Offenbach’s La Périchole is one of his less often performed works and I think I can see why. It really isn’t as good as La Belle Hélène or Orphée aux Enfers but it has its moment and in the completely mad, over the top, utterly French treatment it got at the Opéra Comique in 2022 it’s really quite enjoyable.
La Vie Parisienne isn’t my favourite work by Offenbach by a long shot. The plot is absurd and the music, while not without wit (for example Bobinet;’s entrance in Act 5 is signalled by the Commendatore’s theme from Don Giovanni) and invention, mostly sounds like stuff one has heard before. I was intrigued though by a recent production in Paris that used an attempt to reconstruct the score as Offenbach and his librettists Meilhac and Halévy might have wished it in1866. As it happened a combination of censorship and the inability/reluctance of the cast (singing actors rather than opera singers) to tackle the more challenging music led to cuts throughout the rehearsal process and the virtual evisceration of acts 4 and 5. Now scholars at that most interesting organisation the Palazetto Bru Zane have gone back to the autograph materials used in that first run to try and reconstruct a “complete” version.
Rimsky-Korsakov’s The Golden Cockerel is a pretty weird opera. It’s a satire on Nicholas II’s performance as tsar written just after the disastrous 1905 war with Japan and due to entirely unsurprising trouble with the censors it wasn’t performed in the composer’s life time. As you may imagine, a production of it by Barrie Kosky doesn’t make it any less weird. Kosky’s production was recorded at Opéra de Lyon in May 2021 and there are still some COVID artefacts. The chorus, for instance, is masked. But mostly it feels like a “normal” production.
Bizet’s Carmen premiered at the Opéra Comique in Paris in 1875. In 2009 it was revived there in a production by Adrian Noble. That production was filmed for TV and has now been released on disk. Having watched it I’m asking myself whether it’s an attempt in some way to “recreate” something similar to the 1875 experience. Alas, there’s nothing in the documentation to help with this question either way but two things intrigued me. The Orchestre Révolutionnaire et Romantique is in the pit which suggests an attempt to get a “period sound”. Secondly, the spoken dialogue is not the version I’m accustomed to and there’s quite a bit more of it. Is this, perhaps, the original 1875 dialogue?
Laurent Pelly’s 2017 production of Rossini’s Il barbiere di Siviglia for the Théatre des Champs Élysée is classic Pelly. The sets and costumes are very simple and essentially monochrome. The sets in fact are constructed from flats painted as music paper. The black, white and grey costumes are more or less modern and pretty nondescript. But, in the classic Pelly manner, the action is fast paced and convincing. There’s lots of synchronised movement and the physical acting and facial expressions are a bit exaggerated. I toyed with the word “cartoonish” but that’s a bit crude if not entirely inaccurate. The overall effect is positive.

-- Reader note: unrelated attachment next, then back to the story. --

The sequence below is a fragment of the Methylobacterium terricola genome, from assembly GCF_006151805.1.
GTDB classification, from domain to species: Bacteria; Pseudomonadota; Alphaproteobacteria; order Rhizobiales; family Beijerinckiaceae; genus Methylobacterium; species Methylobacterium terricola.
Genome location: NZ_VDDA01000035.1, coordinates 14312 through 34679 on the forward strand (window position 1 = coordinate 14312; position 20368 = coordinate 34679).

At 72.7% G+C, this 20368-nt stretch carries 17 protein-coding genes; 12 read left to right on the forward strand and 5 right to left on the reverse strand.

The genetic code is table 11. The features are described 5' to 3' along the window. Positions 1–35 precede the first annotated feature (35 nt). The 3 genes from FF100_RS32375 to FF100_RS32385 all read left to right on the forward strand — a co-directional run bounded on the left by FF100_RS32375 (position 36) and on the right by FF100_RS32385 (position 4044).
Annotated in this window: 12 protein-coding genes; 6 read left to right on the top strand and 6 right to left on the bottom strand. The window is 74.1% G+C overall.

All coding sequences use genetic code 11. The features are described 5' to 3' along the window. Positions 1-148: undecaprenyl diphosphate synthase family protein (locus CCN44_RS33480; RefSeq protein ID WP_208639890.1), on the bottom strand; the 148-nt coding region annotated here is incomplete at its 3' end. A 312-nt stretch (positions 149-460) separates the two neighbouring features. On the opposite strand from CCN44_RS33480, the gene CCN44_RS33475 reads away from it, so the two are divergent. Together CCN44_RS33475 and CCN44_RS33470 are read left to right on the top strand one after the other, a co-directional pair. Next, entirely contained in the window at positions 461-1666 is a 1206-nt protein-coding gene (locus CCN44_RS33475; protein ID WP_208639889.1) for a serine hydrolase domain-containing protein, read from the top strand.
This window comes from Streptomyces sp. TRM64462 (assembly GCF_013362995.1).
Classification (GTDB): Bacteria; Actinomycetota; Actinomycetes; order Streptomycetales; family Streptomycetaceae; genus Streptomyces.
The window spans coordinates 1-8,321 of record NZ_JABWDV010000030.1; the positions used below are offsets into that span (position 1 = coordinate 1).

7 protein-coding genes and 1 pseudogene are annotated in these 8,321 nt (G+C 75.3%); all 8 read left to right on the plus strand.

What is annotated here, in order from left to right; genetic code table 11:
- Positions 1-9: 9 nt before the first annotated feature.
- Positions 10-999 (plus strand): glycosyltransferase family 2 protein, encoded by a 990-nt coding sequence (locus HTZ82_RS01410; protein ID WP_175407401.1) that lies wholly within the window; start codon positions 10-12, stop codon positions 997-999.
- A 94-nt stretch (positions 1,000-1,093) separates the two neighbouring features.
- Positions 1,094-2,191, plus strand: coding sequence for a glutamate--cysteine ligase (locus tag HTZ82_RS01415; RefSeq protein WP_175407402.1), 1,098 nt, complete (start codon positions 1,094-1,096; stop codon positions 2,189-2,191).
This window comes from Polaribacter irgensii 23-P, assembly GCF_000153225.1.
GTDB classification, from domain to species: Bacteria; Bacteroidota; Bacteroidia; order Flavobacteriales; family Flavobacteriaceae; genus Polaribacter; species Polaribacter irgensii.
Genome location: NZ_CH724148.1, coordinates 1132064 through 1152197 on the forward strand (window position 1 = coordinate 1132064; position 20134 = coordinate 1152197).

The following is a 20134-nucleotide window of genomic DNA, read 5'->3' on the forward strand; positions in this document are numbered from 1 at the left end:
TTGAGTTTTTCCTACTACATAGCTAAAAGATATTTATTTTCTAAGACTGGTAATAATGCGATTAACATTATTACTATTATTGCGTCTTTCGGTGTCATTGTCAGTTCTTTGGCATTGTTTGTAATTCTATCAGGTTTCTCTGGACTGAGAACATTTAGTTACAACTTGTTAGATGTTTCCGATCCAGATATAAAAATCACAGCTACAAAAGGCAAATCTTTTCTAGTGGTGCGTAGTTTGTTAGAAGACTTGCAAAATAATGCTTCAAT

Robert Carsen’s productions of the classic pairing of Leoncavallo’s Pagliacci and Mascagni’s Cavalleria Rusticana, filmed at Dutch National Opera in 2019, are an attempt to extend the meta-theatricality of the former to the latter. To this end he reverses the normal order which allows the prologue of Pagliacci to apply to both works and elements of the Pagliacci to be extended in Cavalleria Rusticana.
John Gay’s The Beggar’s Opera has been around since 1728 and is revived with some regularity but has never quite made into the opera canon. The latest incarnation is a version heavily rewritten by Robert Carsen and Ian Burton with a musical concept by William Christie. It first saw light at the Théâtre des Bouffes du Nord in 2018 before touring extensively.
Agrippina is definitely one of the most interesting of Handel’s early operas. It has very good and very varied music including a ravishing love duet in Act 3 which reminds one of Monteverdi; perhaps not surprisingly since Poppea is one of the characters singing it! The libretto, too, has something of L’incoronazione about it. It’s smart, sexy and utterly cynical which I suppose is about par for an 18th century cardinal. It’s said that Grimani based the character of Claudio, here portrayed as an oversexed buffoon (oace Robert Graves), on his arch enemy Clemens XI. s a bonus in Robert Carsen’s version there’s a rather shocking ending in which Nerone, literally, gets the last laugh.
Cavalli’s Ercole Amante is an oddity. It was intended as a wedding present from Cardinal Mazarin to Louis XIV but got hijacked by Lully who inserted a bunch of ballets for the king to dance stretching out the piece to something like six hours. It wasn’t a great success. It’s also a very odd story for a piece intended for a royal patron as I explained in reviewing an earlier recording. It’s also in Italian which may make the only French court work to be performed in that language.